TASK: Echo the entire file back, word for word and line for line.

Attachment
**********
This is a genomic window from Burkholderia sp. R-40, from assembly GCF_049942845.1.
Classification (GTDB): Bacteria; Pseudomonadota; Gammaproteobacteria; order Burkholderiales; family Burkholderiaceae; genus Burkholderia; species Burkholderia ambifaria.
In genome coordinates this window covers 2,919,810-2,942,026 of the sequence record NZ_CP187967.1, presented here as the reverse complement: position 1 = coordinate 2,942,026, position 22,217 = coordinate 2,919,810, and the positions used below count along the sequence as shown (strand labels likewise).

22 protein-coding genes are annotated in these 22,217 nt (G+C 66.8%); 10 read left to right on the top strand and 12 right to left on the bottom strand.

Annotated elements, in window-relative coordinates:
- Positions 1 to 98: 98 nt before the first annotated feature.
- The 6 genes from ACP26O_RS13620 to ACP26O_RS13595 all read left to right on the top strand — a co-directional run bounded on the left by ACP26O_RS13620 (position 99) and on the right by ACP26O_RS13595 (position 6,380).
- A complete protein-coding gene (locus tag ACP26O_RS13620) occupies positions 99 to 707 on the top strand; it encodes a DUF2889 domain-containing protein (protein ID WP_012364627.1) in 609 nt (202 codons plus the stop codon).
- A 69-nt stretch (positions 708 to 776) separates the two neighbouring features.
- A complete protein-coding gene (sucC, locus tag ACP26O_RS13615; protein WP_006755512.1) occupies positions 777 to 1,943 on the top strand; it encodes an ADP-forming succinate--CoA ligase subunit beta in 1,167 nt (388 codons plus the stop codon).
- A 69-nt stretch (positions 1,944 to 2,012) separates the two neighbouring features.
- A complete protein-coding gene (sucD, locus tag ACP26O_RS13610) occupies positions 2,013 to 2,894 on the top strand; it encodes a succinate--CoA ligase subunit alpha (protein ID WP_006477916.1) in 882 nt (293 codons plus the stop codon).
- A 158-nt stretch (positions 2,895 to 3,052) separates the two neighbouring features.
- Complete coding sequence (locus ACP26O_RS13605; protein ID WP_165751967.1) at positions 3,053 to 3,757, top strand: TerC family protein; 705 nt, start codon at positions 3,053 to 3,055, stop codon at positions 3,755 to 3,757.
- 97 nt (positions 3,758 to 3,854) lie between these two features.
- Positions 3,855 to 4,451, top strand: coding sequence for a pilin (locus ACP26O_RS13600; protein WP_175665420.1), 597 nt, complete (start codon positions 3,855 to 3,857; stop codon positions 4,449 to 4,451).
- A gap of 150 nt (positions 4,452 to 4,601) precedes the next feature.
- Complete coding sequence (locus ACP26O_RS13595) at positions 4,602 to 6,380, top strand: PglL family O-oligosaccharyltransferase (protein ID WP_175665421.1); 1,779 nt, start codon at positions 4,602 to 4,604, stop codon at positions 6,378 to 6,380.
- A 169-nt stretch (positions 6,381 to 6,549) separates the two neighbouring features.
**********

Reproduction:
This is a genomic window from Burkholderia sp. R-40, from assembly GCF_049942845.1.
Classification (GTDB): Bacteria; Pseudomonadota; Gammaproteobacteria; order Burkholderiales; family Burkholderiaceae; genus Burkholderia; species Burkholderia ambifaria.
In genome coordinates this window covers 2,919,810-2,942,026 of the sequence record NZ_CP187967.1, presented here as the reverse complement: position 1 = coordinate 2,942,026, position 22,217 = coordinate 2,919,810, and the positions used below count along the sequence as shown (strand labels likewise).

22 protein-coding genes are annotated in these 22,217 nt (G+C 66.8%); 10 read left to right on the top strand and 12 right to left on the bottom strand.

Annotated elements, in window-relative coordinates:
- Positions 1 to 98: 98 nt before the first annotated feature.
- The 6 genes from ACP26O_RS13620 to ACP26O_RS13595 all read left to right on the top strand — a co-directional run bounded on the left by ACP26O_RS13620 (position 99) and on the right by ACP26O_RS13595 (position 6,380).
- A complete protein-coding gene (locus tag ACP26O_RS13620) occupies positions 99 to 707 on the top strand; it encodes a DUF2889 domain-containing protein (protein ID WP_012364627.1) in 609 nt (202 codons plus the stop codon).
- A 69-nt stretch (positions 708 to 776) separates the two neighbouring features.
- A complete protein-coding gene (sucC, locus tag ACP26O_RS13615; protein WP_006755512.1) occupies positions 777 to 1,943 on the top strand; it encodes an ADP-forming succinate--CoA ligase subunit beta in 1,167 nt (388 codons plus the stop codon).
- A 69-nt stretch (positions 1,944 to 2,012) separates the two neighbouring features.
- A complete protein-coding gene (sucD, locus tag ACP26O_RS13610) occupies positions 2,013 to 2,894 on the top strand; it encodes a succinate--CoA ligase subunit alpha (protein ID WP_006477916.1) in 882 nt (293 codons plus the stop codon).
- A 158-nt stretch (positions 2,895 to 3,052) separates the two neighbouring features.
- Complete coding sequence (locus ACP26O_RS13605; protein ID WP_165751967.1) at positions 3,053 to 3,757, top strand: TerC family protein; 705 nt, start codon at positions 3,053 to 3,055, stop codon at positions 3,755 to 3,757.
- 97 nt (positions 3,758 to 3,854) lie between these two features.
- Positions 3,855 to 4,451, top strand: coding sequence for a pilin (locus ACP26O_RS13600; protein WP_175665420.1), 597 nt, complete (start codon positions 3,855 to 3,857; stop codon positions 4,449 to 4,451).
- A gap of 150 nt (positions 4,452 to 4,601) precedes the next feature.
- Complete coding sequence (locus ACP26O_RS13595) at positions 4,602 to 6,380, top strand: PglL family O-oligosaccharyltransferase (protein ID WP_175665421.1); 1,779 nt, start codon at positions 4,602 to 4,604, stop codon at positions 6,378 to 6,380.
- A 169-nt stretch (positions 6,381 to 6,549) separates the two neighbouring features.